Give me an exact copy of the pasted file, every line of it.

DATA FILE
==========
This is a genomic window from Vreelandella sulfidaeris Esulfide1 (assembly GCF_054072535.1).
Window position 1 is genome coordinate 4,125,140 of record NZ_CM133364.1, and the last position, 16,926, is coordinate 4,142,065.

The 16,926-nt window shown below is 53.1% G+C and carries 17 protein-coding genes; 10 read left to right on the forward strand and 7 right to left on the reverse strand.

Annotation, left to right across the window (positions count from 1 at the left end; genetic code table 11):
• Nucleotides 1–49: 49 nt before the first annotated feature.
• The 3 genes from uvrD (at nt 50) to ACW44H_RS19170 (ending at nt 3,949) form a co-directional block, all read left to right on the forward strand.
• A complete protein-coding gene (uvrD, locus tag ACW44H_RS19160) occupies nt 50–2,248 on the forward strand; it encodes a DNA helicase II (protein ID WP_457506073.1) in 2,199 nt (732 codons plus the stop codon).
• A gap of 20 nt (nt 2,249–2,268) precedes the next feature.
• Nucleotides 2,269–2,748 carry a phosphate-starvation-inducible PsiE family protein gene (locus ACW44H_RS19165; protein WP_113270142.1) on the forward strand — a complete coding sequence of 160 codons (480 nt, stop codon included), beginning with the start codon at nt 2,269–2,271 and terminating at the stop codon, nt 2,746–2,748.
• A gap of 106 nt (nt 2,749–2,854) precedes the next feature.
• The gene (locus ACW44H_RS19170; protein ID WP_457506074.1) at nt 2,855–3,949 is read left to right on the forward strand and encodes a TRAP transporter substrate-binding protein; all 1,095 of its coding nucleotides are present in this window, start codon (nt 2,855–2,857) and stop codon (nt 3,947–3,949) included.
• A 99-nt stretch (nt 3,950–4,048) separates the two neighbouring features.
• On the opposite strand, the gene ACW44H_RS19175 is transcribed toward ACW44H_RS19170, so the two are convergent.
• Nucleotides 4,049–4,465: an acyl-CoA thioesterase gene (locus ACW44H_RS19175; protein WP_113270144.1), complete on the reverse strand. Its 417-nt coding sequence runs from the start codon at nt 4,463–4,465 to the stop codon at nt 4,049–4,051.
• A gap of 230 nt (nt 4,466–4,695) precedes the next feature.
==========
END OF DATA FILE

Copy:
This is a genomic window from Vreelandella sulfidaeris Esulfide1 (assembly GCF_054072535.1).
Window position 1 is genome coordinate 4,125,140 of record NZ_CM133364.1, and the last position, 16,926, is coordinate 4,142,065.

The 16,926-nt window shown below is 53.1% G+C and carries 17 protein-coding genes; 10 read left to right on the forward strand and 7 right to left on the reverse strand.

Annotation, left to right across the window (positions count from 1 at the left end; genetic code table 11):
• Nucleotides 1–49: 49 nt before the first annotated feature.
• The 3 genes from uvrD (at nt 50) to ACW44H_RS19170 (ending at nt 3,949) form a co-directional block, all read left to right on the forward strand.
• A complete protein-coding gene (uvrD, locus tag ACW44H_RS19160) occupies nt 50–2,248 on the forward strand; it encodes a DNA helicase II (protein ID WP_457506073.1) in 2,199 nt (732 codons plus the stop codon).
• A gap of 20 nt (nt 2,249–2,268) precedes the next feature.
• Nucleotides 2,269–2,748 carry a phosphate-starvation-inducible PsiE family protein gene (locus ACW44H_RS19165; protein WP_113270142.1) on the forward strand — a complete coding sequence of 160 codons (480 nt, stop codon included), beginning with the start codon at nt 2,269–2,271 and terminating at the stop codon, nt 2,746–2,748.
• A gap of 106 nt (nt 2,749–2,854) precedes the next feature.
• The gene (locus ACW44H_RS19170; protein ID WP_457506074.1) at nt 2,855–3,949 is read left to right on the forward strand and encodes a TRAP transporter substrate-binding protein; all 1,095 of its coding nucleotides are present in this window, start codon (nt 2,855–2,857) and stop codon (nt 3,947–3,949) included.
• A 99-nt stretch (nt 3,950–4,048) separates the two neighbouring features.
• On the opposite strand, the gene ACW44H_RS19175 is transcribed toward ACW44H_RS19170, so the two are convergent.
• Nucleotides 4,049–4,465: an acyl-CoA thioesterase gene (locus ACW44H_RS19175; protein WP_113270144.1), complete on the reverse strand. Its 417-nt coding sequence runs from the start codon at nt 4,463–4,465 to the stop codon at nt 4,049–4,051.
• A gap of 230 nt (nt 4,466–4,695) precedes the next feature.